Singing

There are subjects that I have experiences to share. More rarely I have something resembling knowledge to impart, although that might be the short sightedness of one new to this stage. After all, I thought I knew how to get dressed properly two years ago and now I laugh about it. What will I think in another two years? More laughter probably, but laughter, properly used is a very healing thing. I recommend many doses per day.

Tears also have healing properties. As women we have a good supply at the ready. I was watching 27 Dresses, a movie every guy probably hates and I was leaking tears at the happy ending because I am entirely sappy and have always been so.

I sing, I’ve always sung, not always well. I got my first guitar when I was a kid. I have no clue how old I was, but probably older than ten because I remember playing in my room and I didn’t have a room until my sister moved out. She moved out when she was about twenty and I was ten years younger, and I happily took over big sister’s room. I huge improvement over sleeping in the dining room. Me the dining table and a small chest of drawers.

I started singing when I was in grammar school. I tried out for the chorus and got in. The requirement was probably being able to face in the direction they pointed and open your mouth on cue. I unfortunately never made it to our first performance. I have a confused memory that includes an awareness of being kicked out of the chorus. No “Good King Wenceslas” for me!

In truth I thought I sounded ok and like so many who think such things probably didn’t. I only occasionally roped somebody into listening and they usually just backed away slowly before leaving town, never to be seen again. Well, times do change.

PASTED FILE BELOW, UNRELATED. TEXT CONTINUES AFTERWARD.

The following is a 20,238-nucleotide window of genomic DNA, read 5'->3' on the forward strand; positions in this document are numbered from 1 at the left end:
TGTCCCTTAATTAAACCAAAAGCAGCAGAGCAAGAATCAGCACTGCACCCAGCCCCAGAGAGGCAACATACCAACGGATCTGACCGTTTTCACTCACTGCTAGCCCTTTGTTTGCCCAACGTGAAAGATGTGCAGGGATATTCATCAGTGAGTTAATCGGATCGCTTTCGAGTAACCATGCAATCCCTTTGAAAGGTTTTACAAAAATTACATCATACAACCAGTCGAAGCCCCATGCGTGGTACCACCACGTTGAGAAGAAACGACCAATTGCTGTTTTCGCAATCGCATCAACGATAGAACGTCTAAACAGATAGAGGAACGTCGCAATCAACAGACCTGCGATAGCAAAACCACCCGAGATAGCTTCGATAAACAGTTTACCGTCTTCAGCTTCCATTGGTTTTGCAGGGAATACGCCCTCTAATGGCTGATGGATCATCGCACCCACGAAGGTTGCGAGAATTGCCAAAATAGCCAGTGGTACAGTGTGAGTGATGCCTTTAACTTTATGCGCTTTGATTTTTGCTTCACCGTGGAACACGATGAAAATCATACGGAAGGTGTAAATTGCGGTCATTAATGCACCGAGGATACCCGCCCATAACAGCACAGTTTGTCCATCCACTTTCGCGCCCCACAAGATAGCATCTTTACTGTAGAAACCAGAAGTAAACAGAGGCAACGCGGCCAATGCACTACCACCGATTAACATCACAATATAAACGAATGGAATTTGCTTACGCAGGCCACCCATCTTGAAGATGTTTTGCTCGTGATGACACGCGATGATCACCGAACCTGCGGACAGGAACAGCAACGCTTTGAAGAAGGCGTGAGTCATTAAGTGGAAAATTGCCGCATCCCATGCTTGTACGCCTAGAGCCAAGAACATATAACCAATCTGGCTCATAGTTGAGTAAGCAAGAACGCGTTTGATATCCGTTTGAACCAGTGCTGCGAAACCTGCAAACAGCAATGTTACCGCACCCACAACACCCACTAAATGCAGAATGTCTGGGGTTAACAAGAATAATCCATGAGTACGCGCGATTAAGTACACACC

Some years later I learned some essential skills to be able to actually sing. I learned to properly monitor my own voice so I’d be on key and I learned to interpret what I heard to know what that sounded like. Despite all the humor above, my voice wasn’t inherently bad and while I was certainly never going to be singing as a pro I was just fine as an amature.

Male to Female transsexuals see no or very minimal pitch change from hormones. The vocal chords are thickened by the action of testosterone and the larynx also changes. The combination makes the voice deeper in pitch and more resonant that the female voice. For most MtF TS folks the concentration is on getting the voice far enough to not be a problem. They work on pitch, intonation, word choices, and what could be termed the “sing song” pattern usually present in women’s speech.

Surgery for changing voice is by most accounts somewhat dicey. At least I didn’t get any positive recommendations and for me, I was already at or near the top of the male range and just needed to bump up a bit and I was golden. I do have trouble on the phone at times but never in person. Surgery is way over kill for me.

Surgery also won’t help if you continue to talk with a male pattern, male resonance, particular male expressions and so on.

Singing brings a whole new set of problems to this table and I honestly don’t know what to do. My natural voice for singing is a tenor. Some women are tenors so from that point of view I’m actually ok. I can sing in Mary Chapin Carpenter’s range no problem. The question is what do I need to do to not sound like a guy doing so. Producing sung tones isn’t exactly like speaking, the resonances are controllable but I really don’t know what to do to remove the overtones and when I try I lose a lot of the character my voice has had.

For example, I spent more than a decade in our Temple’s choir, and for the last two years continued singing as a tenor and did not adjust my tone. When I’m singing in range after warming up I’m actually pretty astonished and some of the sound that comes out. It’s still there, I live in a loft apartment and when I sing with an open voice at the piano I can hear it come back to me. I’m not displeased by this, BUT

I also don’t have any real desire to show and explain my history to every person to come into temple. I can keep up in the upper register singing an octave up. My voice isn’t particularly strong there since I’m at best singing with a head voice. It’s possible it will get richer and bigger over time. The question is will that effort be worth it.

I have no answers here, just more questions. Maybe I should seek out a singing coach, maybe I should just sing as a tenor and let’m wonder, maybe there’s a way to sing as a tenor and be a woman with a tenor voice. I’d love to figure this out.

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